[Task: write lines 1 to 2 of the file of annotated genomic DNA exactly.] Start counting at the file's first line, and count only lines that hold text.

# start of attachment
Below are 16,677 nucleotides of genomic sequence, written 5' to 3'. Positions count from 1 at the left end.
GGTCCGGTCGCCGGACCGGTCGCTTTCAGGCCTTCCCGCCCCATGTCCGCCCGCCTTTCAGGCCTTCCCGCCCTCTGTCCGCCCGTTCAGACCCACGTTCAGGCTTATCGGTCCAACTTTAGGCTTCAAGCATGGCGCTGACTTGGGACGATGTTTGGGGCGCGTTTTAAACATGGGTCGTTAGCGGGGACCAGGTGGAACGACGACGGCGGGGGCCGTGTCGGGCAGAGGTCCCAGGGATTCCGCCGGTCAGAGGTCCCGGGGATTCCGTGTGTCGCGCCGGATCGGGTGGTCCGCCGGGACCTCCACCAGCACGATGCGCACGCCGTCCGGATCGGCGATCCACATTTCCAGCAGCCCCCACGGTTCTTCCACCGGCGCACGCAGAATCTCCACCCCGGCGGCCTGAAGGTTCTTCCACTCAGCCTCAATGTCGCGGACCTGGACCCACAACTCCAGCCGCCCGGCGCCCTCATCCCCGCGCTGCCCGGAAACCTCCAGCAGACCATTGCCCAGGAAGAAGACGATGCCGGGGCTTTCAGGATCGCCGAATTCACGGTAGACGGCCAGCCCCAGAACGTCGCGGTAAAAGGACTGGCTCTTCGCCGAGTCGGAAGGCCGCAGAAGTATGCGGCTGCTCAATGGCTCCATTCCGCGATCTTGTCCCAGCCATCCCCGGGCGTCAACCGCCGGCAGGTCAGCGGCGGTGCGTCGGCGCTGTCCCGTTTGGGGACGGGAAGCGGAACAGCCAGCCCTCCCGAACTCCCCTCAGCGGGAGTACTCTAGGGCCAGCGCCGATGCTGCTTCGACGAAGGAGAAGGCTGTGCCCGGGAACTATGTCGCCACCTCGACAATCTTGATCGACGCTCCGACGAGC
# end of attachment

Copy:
Below are 16,677 nucleotides of genomic sequence, written 5' to 3'. Positions count from 1 at the left end.
GGTCCGGTCGCCGGACCGGTCGCTTTCAGGCCTTCCCGCCCCATGTCCGCCCGCCTTTCAGGCCTTCCCGCCCTCTGTCCGCCCGTTCAGACCCACGTTCAGGCTTATCGGTCCAACTTTAGGCTTCAAGCATGGCGCTGACTTGGGACGATGTTTGGGGCGCGTTTTAAACATGGGTCGTTAGCGGGGACCAGGTGGAACGACGACGGCGGGGGCCGTGTCGGGCAGAGGTCCCAGGGATTCCGCCGGTCAGAGGTCCCGGGGATTCCGTGTGTCGCGCCGGATCGGGTGGTCCGCCGGGACCTCCACCAGCACGATGCGCACGCCGTCCGGATCGGCGATCCACATTTCCAGCAGCCCCCACGGTTCTTCCACCGGCGCACGCAGAATCTCCACCCCGGCGGCCTGAAGGTTCTTCCACTCAGCCTCAATGTCGCGGACCTGGACCCACAACTCCAGCCGCCCGGCGCCCTCATCCCCGCGCTGCCCGGAAACCTCCAGCAGACCATTGCCCAGGAAGAAGACGATGCCGGGGCTTTCAGGATCGCCGAATTCACGGTAGACGGCCAGCCCCAGAACGTCGCGGTAAAAGGACTGGCTCTTCGCCGAGTCGGAAGGCCGCAGAAGTATGCGGCTGCTCAATGGCTCCATTCCGCGATCTTGTCCCAGCCATCCCCGGGCGTCAACCGCCGGCAGGTCAGCGGCGGTGCGTCGGCGCTGTCCCGTTTGGGGACGGGAAGCGGAACAGCCAGCCCTCCCGAACTCCCCTCAGCGGGAGTACTCTAGGGCCAGCGCCGATGCTGCTTCGACGAAGGAGAAGGCTGTGCCCGGGAACTATGTCGCCACCTCGACAATCTTGATCGACGCTCCGACGAGC